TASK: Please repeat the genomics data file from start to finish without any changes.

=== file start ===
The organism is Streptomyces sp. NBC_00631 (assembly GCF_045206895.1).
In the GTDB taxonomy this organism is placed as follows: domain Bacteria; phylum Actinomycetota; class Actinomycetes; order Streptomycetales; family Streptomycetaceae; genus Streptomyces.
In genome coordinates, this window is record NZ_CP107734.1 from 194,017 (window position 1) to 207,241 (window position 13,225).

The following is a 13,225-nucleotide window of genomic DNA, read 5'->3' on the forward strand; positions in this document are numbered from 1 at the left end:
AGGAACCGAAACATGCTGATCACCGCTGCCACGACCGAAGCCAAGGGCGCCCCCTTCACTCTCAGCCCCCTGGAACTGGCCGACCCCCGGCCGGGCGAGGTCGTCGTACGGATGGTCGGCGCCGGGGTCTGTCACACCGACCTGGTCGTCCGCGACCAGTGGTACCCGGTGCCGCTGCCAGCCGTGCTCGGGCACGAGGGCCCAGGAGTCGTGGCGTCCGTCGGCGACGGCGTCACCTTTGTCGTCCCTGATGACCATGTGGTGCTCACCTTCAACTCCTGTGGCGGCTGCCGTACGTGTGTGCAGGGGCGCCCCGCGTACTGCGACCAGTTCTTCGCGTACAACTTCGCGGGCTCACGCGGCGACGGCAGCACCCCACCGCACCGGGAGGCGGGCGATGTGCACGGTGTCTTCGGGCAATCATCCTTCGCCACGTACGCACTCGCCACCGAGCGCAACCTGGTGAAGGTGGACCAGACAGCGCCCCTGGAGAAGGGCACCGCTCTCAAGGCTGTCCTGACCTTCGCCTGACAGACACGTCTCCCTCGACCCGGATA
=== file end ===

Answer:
The organism is Streptomyces sp. NBC_00631 (assembly GCF_045206895.1).
In the GTDB taxonomy this organism is placed as follows: domain Bacteria; phylum Actinomycetota; class Actinomycetes; order Streptomycetales; family Streptomycetaceae; genus Streptomyces.
In genome coordinates, this window is record NZ_CP107734.1 from 194,017 (window position 1) to 207,241 (window position 13,225).

The following is a 13,225-nucleotide window of genomic DNA, read 5'->3' on the forward strand; positions in this document are numbered from 1 at the left end:
AGGAACCGAAACATGCTGATCACCGCTGCCACGACCGAAGCCAAGGGCGCCCCCTTCACTCTCAGCCCCCTGGAACTGGCCGACCCCCGGCCGGGCGAGGTCGTCGTACGGATGGTCGGCGCCGGGGTCTGTCACACCGACCTGGTCGTCCGCGACCAGTGGTACCCGGTGCCGCTGCCAGCCGTGCTCGGGCACGAGGGCCCAGGAGTCGTGGCGTCCGTCGGCGACGGCGTCACCTTTGTCGTCCCTGATGACCATGTGGTGCTCACCTTCAACTCCTGTGGCGGCTGCCGTACGTGTGTGCAGGGGCGCCCCGCGTACTGCGACCAGTTCTTCGCGTACAACTTCGCGGGCTCACGCGGCGACGGCAGCACCCCACCGCACCGGGAGGCGGGCGATGTGCACGGTGTCTTCGGGCAATCATCCTTCGCCACGTACGCACTCGCCACCGAGCGCAACCTGGTGAAGGTGGACCAGACAGCGCCCCTGGAGAAGGGCACCGCTCTCAAGGCTGTCCTGACCTTCGCCTGACAGACACGTCTCCCTCGACCCGGATA